Purpose - The purpose of this paper is to study the use of the additive manufacturing (AM) method, electron beam melting (EBM), for manufacturing of customized hip stems. The aim is to investigate EBM's feasibility and commercial potential in comparison with conventional machining, and to map out advantages and drawbacks of using EBM in this application. One part of the study concerns the influence on the fatigue properties of the material, when using the raw surface directly from the EBM machine, in parts of the implant.Design/methodology/approach - The research is based on a case study of manufacturing a batch of seven individually adapted hip stems. The stems were manufactured both with conventional machining and with EBM technology and the methods were compared according to the costs of materials, time for file preparation and manufacturing. In order to enhance bone ingrowths in the medial part of the stem, the raw surface from EBM manufacturing is used in that area and initial fatigue studies were performed, to get indications on how this surface influences the fatigue properties.Findings - The cost reduction due to using EBM in this study was 35 per cent. Fatigue tests comparing milled test bars with raw surfaced bars indicate a reduction of the fatigue limit by using the coarse surface.Originality/value - The paper presents a detailed comparison of EBM and conventional machining, not seen in earlier research. The fatigue tests of raw EBM-surfaces are interesting since the raw surface has shown to enhance bone ingrowths and therefore is suitable to use in some medical applications.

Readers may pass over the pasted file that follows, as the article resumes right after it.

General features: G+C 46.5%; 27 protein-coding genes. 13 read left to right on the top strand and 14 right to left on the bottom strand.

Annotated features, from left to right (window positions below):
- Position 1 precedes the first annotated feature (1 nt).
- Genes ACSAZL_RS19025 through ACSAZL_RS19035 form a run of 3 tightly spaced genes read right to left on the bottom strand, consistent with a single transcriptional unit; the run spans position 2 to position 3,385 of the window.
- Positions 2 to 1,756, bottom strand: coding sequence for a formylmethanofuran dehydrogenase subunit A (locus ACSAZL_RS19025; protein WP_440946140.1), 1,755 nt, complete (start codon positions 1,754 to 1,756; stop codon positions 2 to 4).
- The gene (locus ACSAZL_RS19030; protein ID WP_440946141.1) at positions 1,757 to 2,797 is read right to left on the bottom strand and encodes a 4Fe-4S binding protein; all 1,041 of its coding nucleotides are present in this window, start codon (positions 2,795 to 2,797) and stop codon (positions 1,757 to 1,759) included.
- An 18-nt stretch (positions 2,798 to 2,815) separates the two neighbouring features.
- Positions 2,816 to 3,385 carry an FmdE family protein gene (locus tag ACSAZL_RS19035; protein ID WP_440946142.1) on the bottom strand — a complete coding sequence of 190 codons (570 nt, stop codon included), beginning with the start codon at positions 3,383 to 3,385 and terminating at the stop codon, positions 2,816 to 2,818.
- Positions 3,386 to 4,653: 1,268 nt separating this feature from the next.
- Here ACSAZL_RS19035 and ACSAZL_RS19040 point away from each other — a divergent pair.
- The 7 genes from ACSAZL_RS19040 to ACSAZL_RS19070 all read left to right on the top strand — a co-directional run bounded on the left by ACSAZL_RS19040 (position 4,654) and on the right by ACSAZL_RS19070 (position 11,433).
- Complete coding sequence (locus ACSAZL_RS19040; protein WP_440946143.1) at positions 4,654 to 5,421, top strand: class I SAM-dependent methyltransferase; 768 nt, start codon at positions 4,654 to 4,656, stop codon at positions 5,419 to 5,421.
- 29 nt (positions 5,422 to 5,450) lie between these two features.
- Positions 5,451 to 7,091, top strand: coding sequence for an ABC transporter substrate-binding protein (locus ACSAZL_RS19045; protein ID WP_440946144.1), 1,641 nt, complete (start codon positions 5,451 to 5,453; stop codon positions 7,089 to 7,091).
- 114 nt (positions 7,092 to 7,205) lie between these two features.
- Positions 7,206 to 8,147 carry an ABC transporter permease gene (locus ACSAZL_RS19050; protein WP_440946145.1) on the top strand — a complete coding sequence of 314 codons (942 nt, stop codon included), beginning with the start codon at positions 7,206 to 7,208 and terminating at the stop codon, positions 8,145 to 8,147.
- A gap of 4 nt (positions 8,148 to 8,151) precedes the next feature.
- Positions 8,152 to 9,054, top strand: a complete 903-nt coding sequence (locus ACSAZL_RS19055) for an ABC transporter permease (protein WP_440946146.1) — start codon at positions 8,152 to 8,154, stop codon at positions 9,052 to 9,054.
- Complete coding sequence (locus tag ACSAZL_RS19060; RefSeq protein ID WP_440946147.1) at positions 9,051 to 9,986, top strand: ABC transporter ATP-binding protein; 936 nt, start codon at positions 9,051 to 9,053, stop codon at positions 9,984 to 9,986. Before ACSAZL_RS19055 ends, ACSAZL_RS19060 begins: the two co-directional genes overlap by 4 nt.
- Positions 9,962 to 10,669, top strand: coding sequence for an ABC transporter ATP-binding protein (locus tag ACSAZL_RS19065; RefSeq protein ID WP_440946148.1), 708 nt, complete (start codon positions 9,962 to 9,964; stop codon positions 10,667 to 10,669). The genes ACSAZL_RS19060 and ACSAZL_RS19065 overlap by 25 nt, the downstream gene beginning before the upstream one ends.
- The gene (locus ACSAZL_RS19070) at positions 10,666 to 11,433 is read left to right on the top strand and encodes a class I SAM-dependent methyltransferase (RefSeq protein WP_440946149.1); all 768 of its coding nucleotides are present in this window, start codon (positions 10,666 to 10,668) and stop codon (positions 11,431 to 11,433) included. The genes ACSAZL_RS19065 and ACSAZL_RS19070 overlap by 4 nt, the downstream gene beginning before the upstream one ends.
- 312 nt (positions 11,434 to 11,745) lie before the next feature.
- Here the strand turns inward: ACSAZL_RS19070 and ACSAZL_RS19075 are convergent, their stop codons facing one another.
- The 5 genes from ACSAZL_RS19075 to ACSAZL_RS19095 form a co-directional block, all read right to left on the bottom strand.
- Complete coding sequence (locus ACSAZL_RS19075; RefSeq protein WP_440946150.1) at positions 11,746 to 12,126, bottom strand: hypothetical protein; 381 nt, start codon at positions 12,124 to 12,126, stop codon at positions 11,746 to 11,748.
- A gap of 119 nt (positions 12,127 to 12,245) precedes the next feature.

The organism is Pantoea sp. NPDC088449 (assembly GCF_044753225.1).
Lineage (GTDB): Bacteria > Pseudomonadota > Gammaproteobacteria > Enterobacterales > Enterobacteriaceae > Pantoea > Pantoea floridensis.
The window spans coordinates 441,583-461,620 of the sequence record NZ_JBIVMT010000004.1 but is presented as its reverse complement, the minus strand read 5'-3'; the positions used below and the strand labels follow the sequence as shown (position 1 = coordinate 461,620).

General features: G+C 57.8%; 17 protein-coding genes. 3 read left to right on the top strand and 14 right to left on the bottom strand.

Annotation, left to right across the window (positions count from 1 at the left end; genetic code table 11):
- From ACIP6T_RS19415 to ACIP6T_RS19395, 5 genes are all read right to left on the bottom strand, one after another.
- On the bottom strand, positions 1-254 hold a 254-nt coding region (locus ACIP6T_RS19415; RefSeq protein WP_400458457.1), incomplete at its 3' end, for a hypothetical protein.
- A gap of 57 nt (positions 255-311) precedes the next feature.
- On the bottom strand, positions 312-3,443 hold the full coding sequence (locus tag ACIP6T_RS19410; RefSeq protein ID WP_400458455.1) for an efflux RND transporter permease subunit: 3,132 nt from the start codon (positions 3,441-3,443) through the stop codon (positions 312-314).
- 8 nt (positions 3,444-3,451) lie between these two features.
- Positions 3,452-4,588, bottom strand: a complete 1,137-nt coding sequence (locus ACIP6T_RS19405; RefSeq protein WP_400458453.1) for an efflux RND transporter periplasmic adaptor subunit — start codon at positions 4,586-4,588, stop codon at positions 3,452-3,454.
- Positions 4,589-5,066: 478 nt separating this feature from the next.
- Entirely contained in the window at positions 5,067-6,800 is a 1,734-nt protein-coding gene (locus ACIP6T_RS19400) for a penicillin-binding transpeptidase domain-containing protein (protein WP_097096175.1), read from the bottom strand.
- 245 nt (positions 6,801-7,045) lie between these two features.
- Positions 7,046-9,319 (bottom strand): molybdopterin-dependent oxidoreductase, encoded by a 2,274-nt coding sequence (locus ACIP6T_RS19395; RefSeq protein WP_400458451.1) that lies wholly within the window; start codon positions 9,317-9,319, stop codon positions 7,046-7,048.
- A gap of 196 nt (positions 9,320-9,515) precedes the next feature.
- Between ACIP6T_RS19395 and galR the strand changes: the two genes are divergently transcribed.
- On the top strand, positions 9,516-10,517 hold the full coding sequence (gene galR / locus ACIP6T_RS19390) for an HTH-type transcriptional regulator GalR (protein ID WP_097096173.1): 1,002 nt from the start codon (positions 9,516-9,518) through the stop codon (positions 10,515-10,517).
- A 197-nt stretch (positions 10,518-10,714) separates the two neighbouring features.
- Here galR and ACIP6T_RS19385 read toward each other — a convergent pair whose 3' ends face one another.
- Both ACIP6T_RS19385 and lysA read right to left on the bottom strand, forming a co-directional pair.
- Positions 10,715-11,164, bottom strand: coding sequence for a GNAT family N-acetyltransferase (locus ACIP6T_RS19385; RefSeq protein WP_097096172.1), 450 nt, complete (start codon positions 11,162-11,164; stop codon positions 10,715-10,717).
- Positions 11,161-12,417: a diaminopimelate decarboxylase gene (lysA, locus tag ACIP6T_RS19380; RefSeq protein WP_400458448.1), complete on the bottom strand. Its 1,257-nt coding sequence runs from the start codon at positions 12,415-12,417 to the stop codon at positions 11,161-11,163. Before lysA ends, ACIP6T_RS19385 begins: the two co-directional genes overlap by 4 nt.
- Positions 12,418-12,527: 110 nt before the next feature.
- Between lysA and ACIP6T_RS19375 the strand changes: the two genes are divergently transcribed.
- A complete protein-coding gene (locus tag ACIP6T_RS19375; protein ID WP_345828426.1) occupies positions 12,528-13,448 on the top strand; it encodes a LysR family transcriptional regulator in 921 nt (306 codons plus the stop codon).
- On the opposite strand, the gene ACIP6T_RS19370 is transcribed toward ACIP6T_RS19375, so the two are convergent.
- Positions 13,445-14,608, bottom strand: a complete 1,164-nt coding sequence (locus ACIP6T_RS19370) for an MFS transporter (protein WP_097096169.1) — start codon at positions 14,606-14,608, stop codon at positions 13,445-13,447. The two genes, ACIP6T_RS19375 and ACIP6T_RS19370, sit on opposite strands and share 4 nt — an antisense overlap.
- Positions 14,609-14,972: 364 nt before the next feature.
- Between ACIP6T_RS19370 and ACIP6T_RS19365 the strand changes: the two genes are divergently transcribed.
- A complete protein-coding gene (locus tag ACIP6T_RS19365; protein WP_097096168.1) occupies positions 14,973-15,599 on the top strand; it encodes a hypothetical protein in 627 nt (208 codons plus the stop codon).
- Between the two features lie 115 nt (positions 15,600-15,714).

• 49. Dal Maso, Fabien
    et al.
    Raison, Maxime
    Lundberg, Arne
    Arndt, Anton
    Swedish School of Sport and Health Sciences, GIH, Department of Sport and Health Sciences, Laboratory for Biomechanics and Motor Control.
    Begon, Mickaël
    Coupling between 3D displacements and rotations at the glenohumeral joint during dynamic tasks in healthy participants.2014In: Clinical Biomechanics, ISSN 0268-0033, E-ISSN 1879-1271, Vol. 29, no 9, p. 1048-1055Article in journal (Refereed)
    Abstract [en]

    BACKGROUND: Glenohumeral displacements assessment would help to design shoulder prostheses with physiological arthrokinematics and to establish more biofidelic musculoskeletal models. Though displacements were documented during static tasks, there is little information on their 3D coupling with glenohumeral angle during dynamic tasks. Our objective was to characterize the 3D glenohumeral displacement-rotation couplings during dynamic arm elevations and rotations.